Except for Newton & Pott, who literally supply their sandwich filler.
Good for: Coffee that takes no shortcuts
Address: 10-12 Creechurch Lane, EC3A 5AY
Swallow | Goldhawk Road
Swallow coffee: generally good instructions for drinking. But also, as it happens, a cosy neighbourhood coffee shop serving Ozone coffee and Yumchaa tea in their homely café and hidden suntrap of a back garden.
Good for: Specialty coffee in West London
Address: 75 Goldhawk Road, W12 8EH
Over Under | Earl’s Court, West Brompton
A dinky, laid-back, minimalist haven with rotating art exhibitions that serves top-notch coffee, breakfast, and (at Earl’s Court) this cornflake-infused oatmilk chai latte.
Good for: Flawlessly executed specialist coffees
Wifi? Yes – though they’re very small, so give them a hand and don’t stay too long.
Address: 181a Earls Court Road, SW5 9RD
One & All | Peckham
A relaxed, homely spot, One & All serves coffee from Peckham roasters Old Spike Roastery, £1 cups of tea and a selection of bakes, as well as running a pay-it-forward scheme – so that it can host one and all.
Good for: Community spirit
Address: 28 Peckham Rye, SE15 4JR
Allpress | Dalston
One of New Zealand’s most feted coffee brands, Allpress has been around as long as Starbucks – and where the latter plumped for speed, Allpress went for quality; so if your espresso wasn’t brewed within the magic window of 23-28 seconds, you can bet that’s not the one they’ll be serving to you. Swing by their pared-back Dalston roastery and café when you want to sip on a direct trade roast made with some serious TLC.
Good for: Plenty of workspace, and al fresco seating
Address: 55 Dalston Lane, E8 2NG
Climpson and Sons | Hackney
A charming spot off Broadway Market combining an original, old-school shop front with breezy modern interiors. As bean suppliers to many of the best coffee shops in London, these guys know what they’re doing. At weekends flocks of market-trawlers head here for their fix, so try to head over on a weekday when it’s quieter – or in the evening for nitro espresso martinis on tap.
Good for: Sipping a morning brew with a paper
Address: 67 Broadway Market, E8 4PH
Coleman Coffee Roasters | Waterloo
A fairly recent, pocket-sized addition to Waterloo’s Lower Marsh, CCR produce their own South American espresso blend, brewed the “old fashioned” way (with half the usual ‘dose’ of grounds, and at a slightly cooler temperature), through their gas-powered espresso machine made in 1950s Vienna. Enjoy with their signature snack, ‘oaties’ – a Staffordshire staple of oat pancakes with either a savoury or sweet filling – in their peaceful back garden, complete with its own fruiting pomegranate tree. READ MORE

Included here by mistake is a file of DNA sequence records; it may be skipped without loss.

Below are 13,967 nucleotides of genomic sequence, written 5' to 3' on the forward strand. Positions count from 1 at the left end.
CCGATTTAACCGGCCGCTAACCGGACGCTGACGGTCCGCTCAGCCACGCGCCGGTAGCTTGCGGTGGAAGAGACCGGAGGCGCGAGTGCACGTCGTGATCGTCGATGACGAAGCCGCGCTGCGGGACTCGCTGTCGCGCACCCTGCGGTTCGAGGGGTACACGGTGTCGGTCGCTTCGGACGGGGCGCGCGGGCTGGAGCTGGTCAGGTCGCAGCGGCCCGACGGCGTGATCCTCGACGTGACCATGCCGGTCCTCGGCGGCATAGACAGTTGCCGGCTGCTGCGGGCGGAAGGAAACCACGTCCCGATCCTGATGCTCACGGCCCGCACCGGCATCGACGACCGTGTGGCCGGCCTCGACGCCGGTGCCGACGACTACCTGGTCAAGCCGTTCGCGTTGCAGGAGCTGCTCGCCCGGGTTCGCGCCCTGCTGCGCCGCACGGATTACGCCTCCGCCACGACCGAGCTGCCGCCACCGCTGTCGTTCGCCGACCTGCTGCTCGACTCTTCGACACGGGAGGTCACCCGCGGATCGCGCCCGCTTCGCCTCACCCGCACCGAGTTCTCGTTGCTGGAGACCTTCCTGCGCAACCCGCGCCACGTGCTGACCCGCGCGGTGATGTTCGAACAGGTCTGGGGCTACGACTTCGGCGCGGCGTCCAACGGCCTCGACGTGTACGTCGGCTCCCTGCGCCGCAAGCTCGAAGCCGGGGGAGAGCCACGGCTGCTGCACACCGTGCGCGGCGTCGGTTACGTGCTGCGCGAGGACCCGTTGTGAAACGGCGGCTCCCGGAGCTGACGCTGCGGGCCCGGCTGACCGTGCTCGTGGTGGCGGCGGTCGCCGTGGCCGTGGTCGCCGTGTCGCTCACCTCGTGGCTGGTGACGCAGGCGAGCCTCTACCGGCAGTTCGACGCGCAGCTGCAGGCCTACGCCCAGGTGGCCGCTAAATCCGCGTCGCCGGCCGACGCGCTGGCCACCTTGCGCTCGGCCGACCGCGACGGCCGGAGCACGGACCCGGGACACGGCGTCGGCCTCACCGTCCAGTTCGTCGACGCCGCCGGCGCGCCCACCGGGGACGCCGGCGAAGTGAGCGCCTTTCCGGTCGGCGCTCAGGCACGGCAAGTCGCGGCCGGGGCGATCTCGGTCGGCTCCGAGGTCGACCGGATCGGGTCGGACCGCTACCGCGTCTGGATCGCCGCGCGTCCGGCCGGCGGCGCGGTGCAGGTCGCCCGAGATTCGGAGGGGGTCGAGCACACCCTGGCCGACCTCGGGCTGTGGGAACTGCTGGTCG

Good for: Something different to accompany your brew
Address: 20 Lower Marsh, SE1 7RJ
Vagabond | Finsbury Park
The stuff they serve here is not your average joe.
Founded by a former TAP barista, Vagabond naturally roast their own beans, which they then use alongside their own prodigious talents to brew in predominantly espresso-based drinks. Another great spot to work in, the space itself is kitted out with wooden tables and al fresco seating in their back yard – and it plays host to a killer full English breakfast.
Good for: Focussed working
Address: 105 Holloway Road, N7 8LT
Jacob the Angel | Covent Garden
The Jacob in question here is, it’s thought, the first man to open a coffee house in London.
Truly, he was an angel.
Coming to you this time from the siblings behind the critically acclaimed Palomar and The Barbary, this miniature coffee house nestled in colourful Neal’s Yard serves up excellent coffee courtesy of Square Mile, a swathe of Mediterranean-inspired snacks and small plates from a former Morito chef, and – crucially – coconut meringue pies. READ MORE
Good for: Taking friends to a hidden gem
Address: 16½ Neal’s Yard, WC2H 9DP
Attendant | Fitzrovia, Clerkenwell & Shoreditch
People tend to take the piss out of places that used to be public toilets.
But not only have Attendant already done that, they’ve actually worked around the old, Victorian urinals in their basement coffee den to create quirky counter seating, where you can knock back one of their own-roasted, smooth seasonal espressos or single-origin pour-overs, and a hefty sandwich (prepared in the former toilet attendant’s office, if it makes you feel any better). It’s so good, you’ll spend more than just a penny.
Good for: Unusual surroundings
Address: 27a Foley Street, W1W 6DY | 75 Leather Lane, EC1N 7TJ | 74 Great Eastern Street, EC2A 3JL
Birdhouse | Battersea
Birdhouse sports stylishly minimalist interiors dotted with quirky, bird-themed paraphernalia.
It’s classic scandi’n’avian design.
But it’s a mere accessory to the stuff they’re serving inside, namely sweet, smooth roasted Climpson & Sons coffee, chunky home-made bakes and toasted Cuban bocadillos. It’s a place to bring your book, and maybe write one too.
Good for: Proving West London’s got the goods, too.
Wifi? Only during the week
Address: 123 St. John’s Hill, SW11 1SZ
Kanella & Co. | East Dulwich
Hanging out towards the middle of Lordship Lane – in the fancy patch near the cheesemonger and the fishmonger and the farm shop – is Kanella & Co., a slick, family-run coffee joint serving (yes – we said it) the best oat milk latte in East Dulwich. You’ll also find a daily-changing, freshly-made spread of Greek treats (spinach and feta swirls and the like) which you can either eat in or take-away. Plus they run regular Greek-inspired supper-clubs which sell out in seconds so be quick.
Good for: Feeling like one of the family
Wifi? Absolutely – although no laptops on the weekend
Address: 6 Lordship Lane, East Dulwich, London, SE22 8HF
Last Updated: 14th January 2019 | Main image: The Wren